Remittances Are Almost Immune to COVID-19

By Nancy J. Gonzalez

Despite the ongoing COVID-19 pandemic, the flow of remittances from the U.S. to Mexico has not stopped. Last March, remittances in Mexico set a record high since 1995 reaching US$4.01 billion, according to Mexico’s Central Bank (Banxico) data. If compared to the same month in 2019, remittances went up 35.5%

During April, Mexico saw a slight decline of just 2.8% if compared to the same month in 2019. Mexico captured US$28.86 billion in remittances that month.

Most of the remittances sent to Mexico come from the U.S. and due to the current COVID-19 pandemic, economist predicted the fall of remittances. But Mexican living abroad kept sending money to their families in Mexico during March and April. The flow of these resources to Mexico has performed exceptionally during March and April even though these are not peak months for remittances such as May and December, according to Banxico’s historical data.

Most of the remittances sent to Mexico come from the U.S. and due to the current COVID-19 pandemic, economist predicted the fall of remittances. But Mexican living abroad kept sending money to their families in Mexico during March and April. The flow of these resources to Mexico has performed exceptionally during March and April even though these are not peak months for remittances such as May and December, according to Banxico’s historical data.

Remittance recipients in Mexico got more benefits during these 2 months. An analysis published by BBVA Research shows that in real terms, remittances sent to Mexican households—having been exchanged to pesos—grew by 21.6%, due to the appreciation of the U.S. dollar against the Mexican peso. During March, exchange places were offering up to $23 pesos per U.S. dollar. During January and February, the exchange rate outside the banks was around $19 pesos and $20 pesos per U.S. dollar. Most people do not use banks to exchange remittances money to pesos.

In 2019, remittances had a record high reaching US$36.04 billion, this figure was 4.3% higher than in 2018. For the last decade, remittance has been growing every year. Historical data shows that remittances grew even more once U.S. president Donald Trump took office.

Data from Banxico indicate that remittances tend to increase, especially during an economic crisis; therefore, their growth is not linear. An example of this are the increases at the beginning of each six-year Mexican federal administration, in which economic speculation hits macroeconomic indicators, and in periods of crisis such as those of 1994-1995 and 2008-2009, to name a few examples.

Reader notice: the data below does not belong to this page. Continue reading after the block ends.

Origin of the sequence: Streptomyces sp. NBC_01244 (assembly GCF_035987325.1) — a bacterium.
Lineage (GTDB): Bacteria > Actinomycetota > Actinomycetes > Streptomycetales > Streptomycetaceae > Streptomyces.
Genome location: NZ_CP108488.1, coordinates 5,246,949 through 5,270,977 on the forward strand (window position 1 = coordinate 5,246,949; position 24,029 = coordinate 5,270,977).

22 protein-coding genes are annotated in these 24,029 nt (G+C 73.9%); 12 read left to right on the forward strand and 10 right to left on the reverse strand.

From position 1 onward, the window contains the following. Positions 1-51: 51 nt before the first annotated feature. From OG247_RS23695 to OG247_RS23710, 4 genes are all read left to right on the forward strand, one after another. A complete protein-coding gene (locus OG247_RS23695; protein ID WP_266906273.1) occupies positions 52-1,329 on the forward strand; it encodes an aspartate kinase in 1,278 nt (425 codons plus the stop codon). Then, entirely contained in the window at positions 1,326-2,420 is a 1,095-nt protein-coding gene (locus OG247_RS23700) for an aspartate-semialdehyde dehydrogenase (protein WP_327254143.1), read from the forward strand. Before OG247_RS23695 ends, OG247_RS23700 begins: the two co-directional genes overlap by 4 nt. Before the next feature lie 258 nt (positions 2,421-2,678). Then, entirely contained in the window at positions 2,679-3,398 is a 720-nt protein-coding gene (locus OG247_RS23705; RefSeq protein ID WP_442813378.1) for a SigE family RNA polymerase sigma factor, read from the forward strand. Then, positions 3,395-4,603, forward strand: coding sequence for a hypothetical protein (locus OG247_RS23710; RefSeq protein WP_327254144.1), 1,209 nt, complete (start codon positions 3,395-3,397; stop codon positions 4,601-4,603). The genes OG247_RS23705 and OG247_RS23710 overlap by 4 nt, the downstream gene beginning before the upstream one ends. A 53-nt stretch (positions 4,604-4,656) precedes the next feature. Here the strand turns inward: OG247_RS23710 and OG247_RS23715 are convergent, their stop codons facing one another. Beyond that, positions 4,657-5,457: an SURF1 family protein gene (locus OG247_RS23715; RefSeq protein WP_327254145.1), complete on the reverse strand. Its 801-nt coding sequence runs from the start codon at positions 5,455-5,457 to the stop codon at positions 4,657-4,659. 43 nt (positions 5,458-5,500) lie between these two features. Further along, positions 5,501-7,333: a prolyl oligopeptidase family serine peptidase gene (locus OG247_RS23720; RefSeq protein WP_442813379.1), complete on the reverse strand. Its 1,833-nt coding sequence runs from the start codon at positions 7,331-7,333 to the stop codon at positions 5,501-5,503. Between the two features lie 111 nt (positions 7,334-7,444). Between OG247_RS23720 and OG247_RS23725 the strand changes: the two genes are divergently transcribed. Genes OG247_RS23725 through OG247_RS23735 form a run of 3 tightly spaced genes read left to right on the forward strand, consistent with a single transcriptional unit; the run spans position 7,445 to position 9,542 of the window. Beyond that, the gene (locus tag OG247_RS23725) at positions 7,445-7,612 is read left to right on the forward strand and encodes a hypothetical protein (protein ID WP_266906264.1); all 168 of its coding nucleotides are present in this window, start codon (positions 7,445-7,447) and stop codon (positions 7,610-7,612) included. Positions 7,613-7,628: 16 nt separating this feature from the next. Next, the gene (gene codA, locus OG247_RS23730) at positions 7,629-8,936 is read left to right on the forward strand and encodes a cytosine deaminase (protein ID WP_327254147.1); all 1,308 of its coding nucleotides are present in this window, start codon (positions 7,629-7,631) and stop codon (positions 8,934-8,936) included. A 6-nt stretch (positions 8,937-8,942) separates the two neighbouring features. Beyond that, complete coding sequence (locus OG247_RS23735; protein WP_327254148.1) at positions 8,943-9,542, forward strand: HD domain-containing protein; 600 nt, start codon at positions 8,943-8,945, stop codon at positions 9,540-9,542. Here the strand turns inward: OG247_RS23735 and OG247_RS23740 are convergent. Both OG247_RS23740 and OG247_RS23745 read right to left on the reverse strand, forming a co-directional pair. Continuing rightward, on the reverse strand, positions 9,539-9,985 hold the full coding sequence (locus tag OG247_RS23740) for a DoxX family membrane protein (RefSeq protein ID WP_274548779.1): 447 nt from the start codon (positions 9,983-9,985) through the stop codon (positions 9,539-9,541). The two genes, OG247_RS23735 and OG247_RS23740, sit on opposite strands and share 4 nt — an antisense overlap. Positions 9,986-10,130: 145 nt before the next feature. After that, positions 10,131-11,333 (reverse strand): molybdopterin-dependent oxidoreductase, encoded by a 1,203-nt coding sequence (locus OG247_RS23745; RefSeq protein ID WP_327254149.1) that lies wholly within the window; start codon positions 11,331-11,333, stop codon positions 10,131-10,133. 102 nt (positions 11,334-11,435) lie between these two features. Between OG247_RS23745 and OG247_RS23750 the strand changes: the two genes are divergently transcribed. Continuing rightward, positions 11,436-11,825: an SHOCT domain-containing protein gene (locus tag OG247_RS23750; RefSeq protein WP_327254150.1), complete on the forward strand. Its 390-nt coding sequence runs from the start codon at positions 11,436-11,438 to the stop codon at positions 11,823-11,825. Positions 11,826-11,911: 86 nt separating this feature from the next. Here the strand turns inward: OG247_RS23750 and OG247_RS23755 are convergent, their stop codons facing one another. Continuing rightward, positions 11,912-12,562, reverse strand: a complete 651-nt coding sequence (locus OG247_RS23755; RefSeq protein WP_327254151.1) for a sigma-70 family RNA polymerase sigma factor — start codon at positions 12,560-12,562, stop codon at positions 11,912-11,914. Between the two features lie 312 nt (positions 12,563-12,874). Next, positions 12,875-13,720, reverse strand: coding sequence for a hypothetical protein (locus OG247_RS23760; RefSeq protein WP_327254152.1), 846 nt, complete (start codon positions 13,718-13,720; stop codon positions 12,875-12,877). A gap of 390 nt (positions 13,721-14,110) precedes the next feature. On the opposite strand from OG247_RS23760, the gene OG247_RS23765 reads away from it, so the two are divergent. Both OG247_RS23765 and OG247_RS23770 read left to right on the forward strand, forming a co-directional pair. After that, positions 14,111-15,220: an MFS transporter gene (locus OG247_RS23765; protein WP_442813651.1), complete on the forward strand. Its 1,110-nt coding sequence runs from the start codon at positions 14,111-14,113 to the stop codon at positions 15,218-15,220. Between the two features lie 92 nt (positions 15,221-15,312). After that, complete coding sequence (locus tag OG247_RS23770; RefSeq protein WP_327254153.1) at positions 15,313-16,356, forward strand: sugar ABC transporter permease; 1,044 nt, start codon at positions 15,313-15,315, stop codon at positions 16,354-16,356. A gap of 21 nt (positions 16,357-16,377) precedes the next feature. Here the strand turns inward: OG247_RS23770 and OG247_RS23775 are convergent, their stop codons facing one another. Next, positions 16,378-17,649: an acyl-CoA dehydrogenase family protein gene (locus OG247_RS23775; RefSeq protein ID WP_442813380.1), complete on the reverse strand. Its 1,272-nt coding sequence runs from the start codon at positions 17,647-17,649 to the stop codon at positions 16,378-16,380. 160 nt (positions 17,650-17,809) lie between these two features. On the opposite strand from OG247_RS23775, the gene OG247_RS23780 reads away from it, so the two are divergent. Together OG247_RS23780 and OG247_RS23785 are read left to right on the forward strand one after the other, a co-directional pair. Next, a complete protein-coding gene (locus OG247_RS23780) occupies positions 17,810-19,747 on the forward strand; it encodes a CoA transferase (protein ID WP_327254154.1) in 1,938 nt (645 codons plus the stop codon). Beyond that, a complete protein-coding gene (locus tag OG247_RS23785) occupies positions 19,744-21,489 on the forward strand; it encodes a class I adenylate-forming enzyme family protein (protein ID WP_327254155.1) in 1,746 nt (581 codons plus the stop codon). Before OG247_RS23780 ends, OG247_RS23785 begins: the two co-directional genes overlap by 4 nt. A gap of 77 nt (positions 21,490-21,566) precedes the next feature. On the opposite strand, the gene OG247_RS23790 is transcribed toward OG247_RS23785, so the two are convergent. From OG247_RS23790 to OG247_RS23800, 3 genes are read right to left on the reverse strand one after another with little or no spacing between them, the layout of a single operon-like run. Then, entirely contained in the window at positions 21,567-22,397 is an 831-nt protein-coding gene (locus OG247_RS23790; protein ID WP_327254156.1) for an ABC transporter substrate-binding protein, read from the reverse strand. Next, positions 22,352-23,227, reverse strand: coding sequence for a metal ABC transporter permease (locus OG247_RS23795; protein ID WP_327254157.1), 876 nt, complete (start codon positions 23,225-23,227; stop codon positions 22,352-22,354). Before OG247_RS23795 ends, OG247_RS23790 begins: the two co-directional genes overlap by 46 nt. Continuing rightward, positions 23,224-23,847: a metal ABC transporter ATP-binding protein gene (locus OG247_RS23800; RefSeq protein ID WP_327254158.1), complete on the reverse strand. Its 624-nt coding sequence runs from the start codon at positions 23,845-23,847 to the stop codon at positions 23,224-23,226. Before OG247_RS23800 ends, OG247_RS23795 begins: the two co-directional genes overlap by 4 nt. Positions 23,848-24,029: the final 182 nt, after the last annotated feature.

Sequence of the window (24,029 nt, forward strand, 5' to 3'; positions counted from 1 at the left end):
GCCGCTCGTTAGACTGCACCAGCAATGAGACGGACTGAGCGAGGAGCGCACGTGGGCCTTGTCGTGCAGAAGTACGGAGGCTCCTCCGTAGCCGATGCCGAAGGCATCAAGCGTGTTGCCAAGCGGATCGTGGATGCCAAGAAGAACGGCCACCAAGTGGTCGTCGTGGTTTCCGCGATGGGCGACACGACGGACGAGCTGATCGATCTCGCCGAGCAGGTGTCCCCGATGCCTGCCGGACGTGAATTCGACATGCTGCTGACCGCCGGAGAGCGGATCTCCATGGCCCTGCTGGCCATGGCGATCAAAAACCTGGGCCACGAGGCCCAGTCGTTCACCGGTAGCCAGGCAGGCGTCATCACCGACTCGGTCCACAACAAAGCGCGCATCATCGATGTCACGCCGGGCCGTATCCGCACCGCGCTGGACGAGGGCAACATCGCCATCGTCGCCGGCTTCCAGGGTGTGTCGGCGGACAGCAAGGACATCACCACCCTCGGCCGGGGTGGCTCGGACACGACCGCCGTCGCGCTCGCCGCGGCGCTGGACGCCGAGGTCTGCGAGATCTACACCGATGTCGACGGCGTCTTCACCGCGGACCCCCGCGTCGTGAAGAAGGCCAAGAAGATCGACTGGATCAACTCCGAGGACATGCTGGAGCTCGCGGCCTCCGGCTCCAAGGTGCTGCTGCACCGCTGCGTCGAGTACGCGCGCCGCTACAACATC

Even though one-third of the remittances end up in cities and villages in Michoacan, Jalisco, and Guanajuato, the border communities are also greatly benefited by the money sent by Mexicans living overseas, specially the U.S.

Banxico data shows northern border communities capture between 10% and 12% of the total remittances sent to Mexico.

At least nine northern Mexico border municipalities are strong recipients of remittances. In the first semester of this year, Tijuana, Mexicali, Piedras Negras, Juarez, Acuña, Nogales, Matamoros, Nuevo Laredo, and Reynosa accounted for US$413.89 million in remittances, according to data published by Banxico.

Tijuana is the biggest recipient of remittances at the northern border. During the first quarter of the year, this municipality captured US$132.97 million. The second strongest municipality in this region is Juarez with US$83.43 million,while Mexicali comes third with US$63.43 million.

Mexicans living in California, Texas, Illinois, and New York send 55% of the remittances. Most of the remittances are sent by electronic transfer, while a small amount is referred by money order, and around 15% of the remittances is sent back in cash and goods.

Banxico data shows remittances are in third place for foreign currency generator in Mexico, just behind the automotive industry and agri-food. These have been measured by Banxico since 1995.

Recently, president Andres Manuel Lopez Obrador called “living heroes” to Mexicans living in the U.S., and to Mexican-Americans who send remittances to their families in Mexico.

Remittances help to support many families, especially some living in extreme poverty. Moreover, the money sent by Mexicans abroad represents close to 3% of the Gross Domestic Product (GDP), and re mittances per capita have grown substantially over time, according to the Organization for Economic Co-operation and Development (OCDE) data. The average amount sent this year is US$329, this figure is higher than last year.

Jesus Cervantes, Manager of Economic Statistics at the Center for Latin American Monetary Studies (CEMLA), said that the moderate drop in remittances registered in April can partly be explained by the evolution of the exchange rate.

Cervantes highlighted that unemployment in the U.S. impacts the jobs occupied by Latino migrants, since not all of them work in the so-called essentials; therefore, once the U.S. economy integrates into the “new normal,” the remittances will stabilize and will probably continue
to grow.

Despite the hostile attitude towards migrants in the U.S., which has significantly increased since the start of the Trump administration, Mexicans have sent more money to their relatives, keeping a continuous yearly growth.

These cash transfers have gained political significance after President Trump proposed taxing or impounding remittances as a potential method to make Mexico pay for a wall along the U.S.-Mexico border.

Even though remittances have had a strong performance during 2020, economists warned they still might fall up to 20% due to the current global economic conditions.